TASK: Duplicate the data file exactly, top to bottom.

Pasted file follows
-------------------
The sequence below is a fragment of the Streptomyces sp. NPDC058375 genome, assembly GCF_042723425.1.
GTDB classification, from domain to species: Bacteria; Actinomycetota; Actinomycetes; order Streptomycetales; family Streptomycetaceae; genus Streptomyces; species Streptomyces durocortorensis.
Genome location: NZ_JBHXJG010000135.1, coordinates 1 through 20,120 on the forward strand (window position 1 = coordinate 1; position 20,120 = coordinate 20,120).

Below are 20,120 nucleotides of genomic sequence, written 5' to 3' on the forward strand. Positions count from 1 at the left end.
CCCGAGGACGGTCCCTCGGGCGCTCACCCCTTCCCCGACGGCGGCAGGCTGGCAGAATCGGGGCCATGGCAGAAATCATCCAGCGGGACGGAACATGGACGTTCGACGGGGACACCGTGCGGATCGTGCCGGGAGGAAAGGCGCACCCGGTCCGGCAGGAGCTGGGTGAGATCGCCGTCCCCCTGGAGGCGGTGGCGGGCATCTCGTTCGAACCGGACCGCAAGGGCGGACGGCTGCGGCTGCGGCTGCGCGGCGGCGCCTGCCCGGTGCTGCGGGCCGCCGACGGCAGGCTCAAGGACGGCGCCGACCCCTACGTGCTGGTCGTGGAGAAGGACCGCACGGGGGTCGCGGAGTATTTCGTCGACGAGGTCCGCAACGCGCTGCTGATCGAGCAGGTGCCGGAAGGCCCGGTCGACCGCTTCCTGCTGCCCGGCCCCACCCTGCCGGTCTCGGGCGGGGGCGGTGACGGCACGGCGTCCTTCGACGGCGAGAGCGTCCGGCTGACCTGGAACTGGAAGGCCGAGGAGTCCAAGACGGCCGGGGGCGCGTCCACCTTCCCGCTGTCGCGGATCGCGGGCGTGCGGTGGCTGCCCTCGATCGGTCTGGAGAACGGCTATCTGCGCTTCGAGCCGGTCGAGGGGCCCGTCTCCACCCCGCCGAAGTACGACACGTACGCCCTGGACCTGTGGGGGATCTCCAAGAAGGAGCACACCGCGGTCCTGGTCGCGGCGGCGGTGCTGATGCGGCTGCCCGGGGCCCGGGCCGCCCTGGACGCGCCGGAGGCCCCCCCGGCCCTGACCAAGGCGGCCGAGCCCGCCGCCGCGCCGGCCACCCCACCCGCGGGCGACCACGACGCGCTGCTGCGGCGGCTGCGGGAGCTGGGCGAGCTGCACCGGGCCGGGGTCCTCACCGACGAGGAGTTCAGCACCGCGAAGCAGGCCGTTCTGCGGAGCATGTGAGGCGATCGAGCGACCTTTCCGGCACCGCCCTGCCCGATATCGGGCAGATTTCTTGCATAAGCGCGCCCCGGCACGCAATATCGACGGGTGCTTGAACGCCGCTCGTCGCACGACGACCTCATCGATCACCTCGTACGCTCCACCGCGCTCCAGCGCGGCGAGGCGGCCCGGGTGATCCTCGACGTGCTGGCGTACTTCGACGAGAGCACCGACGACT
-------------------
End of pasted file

The sequence below is a fragment of the Streptomyces sp. NPDC058375 genome, assembly GCF_042723425.1.
GTDB classification, from domain to species: Bacteria; Actinomycetota; Actinomycetes; order Streptomycetales; family Streptomycetaceae; genus Streptomyces; species Streptomyces durocortorensis.
Genome location: NZ_JBHXJG010000135.1, coordinates 1 through 20,120 on the forward strand (window position 1 = coordinate 1; position 20,120 = coordinate 20,120).

Below are 20,120 nucleotides of genomic sequence, written 5' to 3' on the forward strand. Positions count from 1 at the left end.
CCCGAGGACGGTCCCTCGGGCGCTCACCCCTTCCCCGACGGCGGCAGGCTGGCAGAATCGGGGCCATGGCAGAAATCATCCAGCGGGACGGAACATGGACGTTCGACGGGGACACCGTGCGGATCGTGCCGGGAGGAAAGGCGCACCCGGTCCGGCAGGAGCTGGGTGAGATCGCCGTCCCCCTGGAGGCGGTGGCGGGCATCTCGTTCGAACCGGACCGCAAGGGCGGACGGCTGCGGCTGCGGCTGCGCGGCGGCGCCTGCCCGGTGCTGCGGGCCGCCGACGGCAGGCTCAAGGACGGCGCCGACCCCTACGTGCTGGTCGTGGAGAAGGACCGCACGGGGGTCGCGGAGTATTTCGTCGACGAGGTCCGCAACGCGCTGCTGATCGAGCAGGTGCCGGAAGGCCCGGTCGACCGCTTCCTGCTGCCCGGCCCCACCCTGCCGGTCTCGGGCGGGGGCGGTGACGGCACGGCGTCCTTCGACGGCGAGAGCGTCCGGCTGACCTGGAACTGGAAGGCCGAGGAGTCCAAGACGGCCGGGGGCGCGTCCACCTTCCCGCTGTCGCGGATCGCGGGCGTGCGGTGGCTGCCCTCGATCGGTCTGGAGAACGGCTATCTGCGCTTCGAGCCGGTCGAGGGGCCCGTCTCCACCCCGCCGAAGTACGACACGTACGCCCTGGACCTGTGGGGGATCTCCAAGAAGGAGCACACCGCGGTCCTGGTCGCGGCGGCGGTGCTGATGCGGCTGCCCGGGGCCCGGGCCGCCCTGGACGCGCCGGAGGCCCCCCCGGCCCTGACCAAGGCGGCCGAGCCCGCCGCCGCGCCGGCCACCCCACCCGCGGGCGACCACGACGCGCTGCTGCGGCGGCTGCGGGAGCTGGGCGAGCTGCACCGGGCCGGGGTCCTCACCGACGAGGAGTTCAGCACCGCGAAGCAGGCCGTTCTGCGGAGCATGTGAGGCGATCGAGCGACCTTTCCGGCACCGCCCTGCCCGATATCGGGCAGATTTCTTGCATAAGCGCGCCCCGGCACGCAATATCGACGGGTGCTTGAACGCCGCTCGTCGCACGACGACCTCATCGATCACCTCGTACGCTCCACCGCGCTCCAGCGCGGCGAGGCGGCCCGGGTGATCCTCGACGTGCTGGCGTACTTCGACGAGAGCACCGACGACT